Using these simple suggestions can help any lodge to seem like a true sanctum sanctorum. If our Brethren feel like the lodge is a sanctuary to be treated with reverence, they will conduct themselves accordingly. A lodge that treats the tyled lodge room appropriately just might be surprised at the positive effect it can have on the organization.

I hope that these ideas can help you to improve your lodge and treat it as a sanctum sanctorum.

square and compass, freemasonry, S&C, freemason information

Made a Mason at Sight

Two new brothers were added at sight in the last week, and Chris Hodapp at the Freemasons for Dummies blog gave them both a terrific introduction to the fold. Welcome to the newly made brothers Shaquille O’Neal and Brother Richard Dreyfuss. Dreyfuss, Hodapp reported, was made by M:.W:. Grand Master Jesse Villarreal of the Grand Lodge of D.C., and O’Neal by M:.W:. Grand Master Frederick B. Summer of the Most Worshipful Prince Hall Grand Lodge of Massachusetts F&AM.

With the at sight making coming with some contention, I thought it interesting to look at what other notables have been made at sight n the last 100 years.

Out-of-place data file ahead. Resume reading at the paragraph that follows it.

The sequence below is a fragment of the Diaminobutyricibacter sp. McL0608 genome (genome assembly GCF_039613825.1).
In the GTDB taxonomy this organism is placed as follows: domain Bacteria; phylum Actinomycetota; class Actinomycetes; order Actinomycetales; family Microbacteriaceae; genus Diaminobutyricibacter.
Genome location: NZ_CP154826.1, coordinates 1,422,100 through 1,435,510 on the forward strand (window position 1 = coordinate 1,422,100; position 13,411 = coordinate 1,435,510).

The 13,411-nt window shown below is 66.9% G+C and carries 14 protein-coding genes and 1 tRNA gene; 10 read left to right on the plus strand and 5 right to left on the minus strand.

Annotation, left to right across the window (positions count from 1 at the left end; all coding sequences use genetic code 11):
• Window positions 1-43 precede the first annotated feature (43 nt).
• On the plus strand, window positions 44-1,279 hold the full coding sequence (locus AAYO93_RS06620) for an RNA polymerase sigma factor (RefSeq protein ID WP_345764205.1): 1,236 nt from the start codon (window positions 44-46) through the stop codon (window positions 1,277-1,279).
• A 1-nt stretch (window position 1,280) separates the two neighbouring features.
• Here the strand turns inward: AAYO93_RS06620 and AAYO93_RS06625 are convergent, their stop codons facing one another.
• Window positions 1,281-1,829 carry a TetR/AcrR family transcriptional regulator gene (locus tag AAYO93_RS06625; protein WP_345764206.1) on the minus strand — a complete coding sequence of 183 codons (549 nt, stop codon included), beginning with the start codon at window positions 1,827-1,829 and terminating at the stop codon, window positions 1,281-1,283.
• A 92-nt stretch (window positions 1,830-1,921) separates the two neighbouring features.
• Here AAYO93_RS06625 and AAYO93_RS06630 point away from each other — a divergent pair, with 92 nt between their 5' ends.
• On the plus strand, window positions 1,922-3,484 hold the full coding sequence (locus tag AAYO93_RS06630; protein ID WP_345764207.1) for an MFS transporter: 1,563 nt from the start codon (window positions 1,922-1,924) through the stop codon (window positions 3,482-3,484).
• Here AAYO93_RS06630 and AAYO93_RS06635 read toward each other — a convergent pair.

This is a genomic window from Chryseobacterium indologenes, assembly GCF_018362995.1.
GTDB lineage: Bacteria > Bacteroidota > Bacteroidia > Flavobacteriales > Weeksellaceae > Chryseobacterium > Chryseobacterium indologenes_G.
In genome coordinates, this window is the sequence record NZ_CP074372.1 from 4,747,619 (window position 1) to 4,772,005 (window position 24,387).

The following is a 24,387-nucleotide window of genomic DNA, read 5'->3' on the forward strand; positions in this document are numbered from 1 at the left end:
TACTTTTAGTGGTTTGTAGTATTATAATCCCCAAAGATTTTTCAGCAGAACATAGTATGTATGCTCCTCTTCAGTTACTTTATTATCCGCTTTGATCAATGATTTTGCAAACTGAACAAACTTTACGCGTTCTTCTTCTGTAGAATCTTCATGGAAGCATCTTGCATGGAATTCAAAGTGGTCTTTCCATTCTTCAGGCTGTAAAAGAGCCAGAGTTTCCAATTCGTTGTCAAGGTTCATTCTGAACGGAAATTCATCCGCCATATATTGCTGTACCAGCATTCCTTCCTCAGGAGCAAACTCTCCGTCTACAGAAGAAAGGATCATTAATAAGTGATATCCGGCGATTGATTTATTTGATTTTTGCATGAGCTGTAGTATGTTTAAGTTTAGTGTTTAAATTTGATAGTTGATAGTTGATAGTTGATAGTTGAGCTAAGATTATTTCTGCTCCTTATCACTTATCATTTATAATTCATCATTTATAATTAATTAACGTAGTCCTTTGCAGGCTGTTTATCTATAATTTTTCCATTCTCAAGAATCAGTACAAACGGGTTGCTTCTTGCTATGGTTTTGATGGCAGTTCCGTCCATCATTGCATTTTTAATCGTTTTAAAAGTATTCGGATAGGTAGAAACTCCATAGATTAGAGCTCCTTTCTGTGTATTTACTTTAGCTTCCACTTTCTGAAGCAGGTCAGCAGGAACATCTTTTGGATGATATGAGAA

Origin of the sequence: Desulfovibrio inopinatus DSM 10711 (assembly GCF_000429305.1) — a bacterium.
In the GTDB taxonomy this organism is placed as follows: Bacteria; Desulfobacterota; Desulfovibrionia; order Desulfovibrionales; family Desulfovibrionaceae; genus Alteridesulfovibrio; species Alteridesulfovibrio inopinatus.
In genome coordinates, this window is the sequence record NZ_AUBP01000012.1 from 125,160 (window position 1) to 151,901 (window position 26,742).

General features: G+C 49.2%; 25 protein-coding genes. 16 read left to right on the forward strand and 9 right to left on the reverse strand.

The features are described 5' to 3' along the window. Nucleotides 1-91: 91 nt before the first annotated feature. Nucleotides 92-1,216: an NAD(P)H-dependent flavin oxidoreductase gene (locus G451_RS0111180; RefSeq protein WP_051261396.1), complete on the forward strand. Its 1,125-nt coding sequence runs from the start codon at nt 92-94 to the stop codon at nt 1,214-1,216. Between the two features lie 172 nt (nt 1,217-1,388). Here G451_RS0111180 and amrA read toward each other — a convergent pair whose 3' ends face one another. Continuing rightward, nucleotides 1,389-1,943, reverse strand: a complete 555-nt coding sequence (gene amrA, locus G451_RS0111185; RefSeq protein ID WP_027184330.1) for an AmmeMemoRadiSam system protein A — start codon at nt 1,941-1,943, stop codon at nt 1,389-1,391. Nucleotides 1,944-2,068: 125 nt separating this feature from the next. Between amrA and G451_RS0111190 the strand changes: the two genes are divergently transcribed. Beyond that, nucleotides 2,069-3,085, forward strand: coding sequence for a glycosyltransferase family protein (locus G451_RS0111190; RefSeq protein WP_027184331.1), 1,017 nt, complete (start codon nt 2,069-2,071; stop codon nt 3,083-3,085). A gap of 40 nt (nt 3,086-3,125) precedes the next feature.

The following list was composed from the terrific website of Brother Paul Bessel which you can find here.

Men Made Masons at sight.

Apr. 28, 1863 – Joseph A. Gilmore, an American railroad superintendent from Concord, New Hampshire, member of the state senate, and served two terms as Governor during the Civil War.

1897 – Samuel W. Pennypacker, Governor of Pennsylvania. Most notable, during Pennypacker’s term in office, he signed into law the Child Labor Act of 1905, which set a minimum and standard for young workers. He also created the Pennsylvania State Police and the State Museum, overseeing the completion of the new state capitol building.

1897 – Lloyd Lowndes, former Senator and Governor of Maryland.

1898 – John Wanamaker, the father of “Modern Advertising” and a pioneer in marketing. In his role as a businessmen he reportedly in the 1890’s gave to his employees free medical care, education, recreational facilities, pensions and profit-sharing plans.